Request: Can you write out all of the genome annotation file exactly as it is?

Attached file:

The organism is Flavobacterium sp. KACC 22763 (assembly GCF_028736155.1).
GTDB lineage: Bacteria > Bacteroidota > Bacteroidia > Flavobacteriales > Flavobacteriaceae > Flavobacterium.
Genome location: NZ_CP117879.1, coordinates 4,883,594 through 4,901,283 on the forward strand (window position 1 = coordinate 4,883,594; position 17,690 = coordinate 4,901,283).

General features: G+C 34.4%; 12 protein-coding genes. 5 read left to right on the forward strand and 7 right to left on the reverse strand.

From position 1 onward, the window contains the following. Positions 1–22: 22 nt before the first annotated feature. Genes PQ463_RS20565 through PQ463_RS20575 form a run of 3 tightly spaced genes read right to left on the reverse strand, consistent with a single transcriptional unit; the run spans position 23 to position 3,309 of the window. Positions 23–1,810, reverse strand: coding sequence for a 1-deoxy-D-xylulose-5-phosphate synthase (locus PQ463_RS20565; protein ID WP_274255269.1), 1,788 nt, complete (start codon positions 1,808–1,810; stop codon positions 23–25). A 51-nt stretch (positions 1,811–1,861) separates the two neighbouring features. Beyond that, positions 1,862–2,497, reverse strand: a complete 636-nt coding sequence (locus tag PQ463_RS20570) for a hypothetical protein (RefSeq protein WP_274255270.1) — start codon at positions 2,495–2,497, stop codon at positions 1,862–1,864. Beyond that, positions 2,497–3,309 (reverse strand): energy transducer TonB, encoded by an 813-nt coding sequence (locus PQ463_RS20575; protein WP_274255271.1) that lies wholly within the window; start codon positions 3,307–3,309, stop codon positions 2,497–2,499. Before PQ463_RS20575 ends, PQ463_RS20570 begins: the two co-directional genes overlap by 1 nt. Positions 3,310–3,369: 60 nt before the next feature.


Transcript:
The organism is Flavobacterium sp. KACC 22763 (assembly GCF_028736155.1).
GTDB lineage: Bacteria > Bacteroidota > Bacteroidia > Flavobacteriales > Flavobacteriaceae > Flavobacterium.
Genome location: NZ_CP117879.1, coordinates 4,883,594 through 4,901,283 on the forward strand (window position 1 = coordinate 4,883,594; position 17,690 = coordinate 4,901,283).

General features: G+C 34.4%; 12 protein-coding genes. 5 read left to right on the forward strand and 7 right to left on the reverse strand.

From position 1 onward, the window contains the following. Positions 1–22: 22 nt before the first annotated feature. Genes PQ463_RS20565 through PQ463_RS20575 form a run of 3 tightly spaced genes read right to left on the reverse strand, consistent with a single transcriptional unit; the run spans position 23 to position 3,309 of the window. Positions 23–1,810, reverse strand: coding sequence for a 1-deoxy-D-xylulose-5-phosphate synthase (locus PQ463_RS20565; protein ID WP_274255269.1), 1,788 nt, complete (start codon positions 1,808–1,810; stop codon positions 23–25). A 51-nt stretch (positions 1,811–1,861) separates the two neighbouring features. Beyond that, positions 1,862–2,497, reverse strand: a complete 636-nt coding sequence (locus tag PQ463_RS20570) for a hypothetical protein (RefSeq protein WP_274255270.1) — start codon at positions 2,495–2,497, stop codon at positions 1,862–1,864. Beyond that, positions 2,497–3,309 (reverse strand): energy transducer TonB, encoded by an 813-nt coding sequence (locus PQ463_RS20575; protein WP_274255271.1) that lies wholly within the window; start codon positions 3,307–3,309, stop codon positions 2,497–2,499. Before PQ463_RS20575 ends, PQ463_RS20570 begins: the two co-directional genes overlap by 1 nt. Positions 3,310–3,369: 60 nt before the next feature.